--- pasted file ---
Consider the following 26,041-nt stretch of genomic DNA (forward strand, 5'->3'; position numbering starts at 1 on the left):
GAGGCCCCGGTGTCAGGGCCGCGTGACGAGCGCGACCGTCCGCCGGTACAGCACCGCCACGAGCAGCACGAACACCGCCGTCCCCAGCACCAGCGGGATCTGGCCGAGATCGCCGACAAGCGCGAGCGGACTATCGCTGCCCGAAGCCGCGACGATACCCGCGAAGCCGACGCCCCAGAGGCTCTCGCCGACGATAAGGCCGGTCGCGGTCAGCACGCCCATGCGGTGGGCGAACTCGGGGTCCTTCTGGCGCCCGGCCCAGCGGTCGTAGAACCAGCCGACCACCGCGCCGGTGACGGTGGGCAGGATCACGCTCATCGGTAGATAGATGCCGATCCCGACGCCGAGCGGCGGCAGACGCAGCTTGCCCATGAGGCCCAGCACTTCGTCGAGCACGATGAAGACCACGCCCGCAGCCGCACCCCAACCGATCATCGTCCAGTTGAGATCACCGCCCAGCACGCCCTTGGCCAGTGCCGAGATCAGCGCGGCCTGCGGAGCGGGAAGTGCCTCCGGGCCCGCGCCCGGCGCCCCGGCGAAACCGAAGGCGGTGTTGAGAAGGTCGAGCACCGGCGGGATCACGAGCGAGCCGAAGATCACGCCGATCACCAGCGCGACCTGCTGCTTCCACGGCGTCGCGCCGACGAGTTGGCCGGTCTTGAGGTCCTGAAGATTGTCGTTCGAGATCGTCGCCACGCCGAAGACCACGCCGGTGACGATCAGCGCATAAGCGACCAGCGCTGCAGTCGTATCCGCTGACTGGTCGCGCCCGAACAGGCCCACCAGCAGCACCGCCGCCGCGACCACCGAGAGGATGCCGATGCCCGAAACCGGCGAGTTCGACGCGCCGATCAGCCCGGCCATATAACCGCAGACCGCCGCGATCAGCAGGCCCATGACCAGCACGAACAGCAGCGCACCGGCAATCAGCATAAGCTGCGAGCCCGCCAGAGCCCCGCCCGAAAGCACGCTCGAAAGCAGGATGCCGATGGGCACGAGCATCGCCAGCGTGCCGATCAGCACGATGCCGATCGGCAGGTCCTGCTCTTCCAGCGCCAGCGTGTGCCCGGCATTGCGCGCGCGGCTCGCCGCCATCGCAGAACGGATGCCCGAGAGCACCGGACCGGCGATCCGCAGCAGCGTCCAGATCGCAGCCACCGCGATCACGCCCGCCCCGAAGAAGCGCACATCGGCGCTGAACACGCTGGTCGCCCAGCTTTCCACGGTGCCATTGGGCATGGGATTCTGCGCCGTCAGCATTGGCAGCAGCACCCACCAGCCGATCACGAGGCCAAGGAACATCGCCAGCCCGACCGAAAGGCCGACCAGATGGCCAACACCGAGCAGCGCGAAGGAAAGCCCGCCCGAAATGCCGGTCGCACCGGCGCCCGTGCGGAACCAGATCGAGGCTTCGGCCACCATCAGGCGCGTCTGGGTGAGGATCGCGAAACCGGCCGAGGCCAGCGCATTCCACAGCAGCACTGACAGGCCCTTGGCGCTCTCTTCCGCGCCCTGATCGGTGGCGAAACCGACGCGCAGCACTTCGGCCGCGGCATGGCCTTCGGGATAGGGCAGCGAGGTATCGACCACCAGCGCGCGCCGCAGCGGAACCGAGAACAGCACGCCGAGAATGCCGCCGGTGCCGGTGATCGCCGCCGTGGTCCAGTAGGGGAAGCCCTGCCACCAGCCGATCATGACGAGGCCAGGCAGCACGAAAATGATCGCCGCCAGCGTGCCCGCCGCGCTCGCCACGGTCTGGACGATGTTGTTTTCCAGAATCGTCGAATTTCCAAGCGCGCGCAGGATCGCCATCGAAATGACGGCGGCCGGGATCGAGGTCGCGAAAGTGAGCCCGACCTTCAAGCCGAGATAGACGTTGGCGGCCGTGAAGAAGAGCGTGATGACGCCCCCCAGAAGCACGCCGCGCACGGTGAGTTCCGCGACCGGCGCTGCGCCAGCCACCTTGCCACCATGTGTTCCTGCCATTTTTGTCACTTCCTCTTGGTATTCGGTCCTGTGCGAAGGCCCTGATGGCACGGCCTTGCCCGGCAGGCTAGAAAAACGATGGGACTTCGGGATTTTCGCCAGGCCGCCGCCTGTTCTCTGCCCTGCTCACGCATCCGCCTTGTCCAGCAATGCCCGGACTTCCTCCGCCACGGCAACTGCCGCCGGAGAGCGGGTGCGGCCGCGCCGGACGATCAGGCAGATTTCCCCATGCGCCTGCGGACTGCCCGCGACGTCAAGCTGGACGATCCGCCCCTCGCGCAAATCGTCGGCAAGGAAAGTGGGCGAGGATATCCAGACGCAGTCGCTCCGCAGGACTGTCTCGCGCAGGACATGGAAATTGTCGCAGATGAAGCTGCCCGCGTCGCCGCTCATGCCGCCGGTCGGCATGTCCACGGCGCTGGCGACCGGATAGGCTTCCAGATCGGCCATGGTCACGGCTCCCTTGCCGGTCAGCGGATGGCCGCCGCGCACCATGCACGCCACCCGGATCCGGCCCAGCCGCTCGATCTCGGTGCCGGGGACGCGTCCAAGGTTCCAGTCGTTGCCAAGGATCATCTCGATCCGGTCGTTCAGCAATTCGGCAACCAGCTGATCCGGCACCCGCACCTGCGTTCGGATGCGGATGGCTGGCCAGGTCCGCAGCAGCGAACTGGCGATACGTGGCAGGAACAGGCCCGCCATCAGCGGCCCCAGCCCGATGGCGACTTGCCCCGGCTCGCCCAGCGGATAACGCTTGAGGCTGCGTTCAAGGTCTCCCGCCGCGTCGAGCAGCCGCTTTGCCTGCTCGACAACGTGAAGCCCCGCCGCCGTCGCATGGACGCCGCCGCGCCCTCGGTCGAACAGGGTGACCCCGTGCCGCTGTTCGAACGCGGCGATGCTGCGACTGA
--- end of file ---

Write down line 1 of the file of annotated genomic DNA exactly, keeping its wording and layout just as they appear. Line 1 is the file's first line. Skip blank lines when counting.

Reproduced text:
Consider the following 26,041-nt stretch of genomic DNA (forward strand, 5'->3'; position numbering starts at 1 on the left):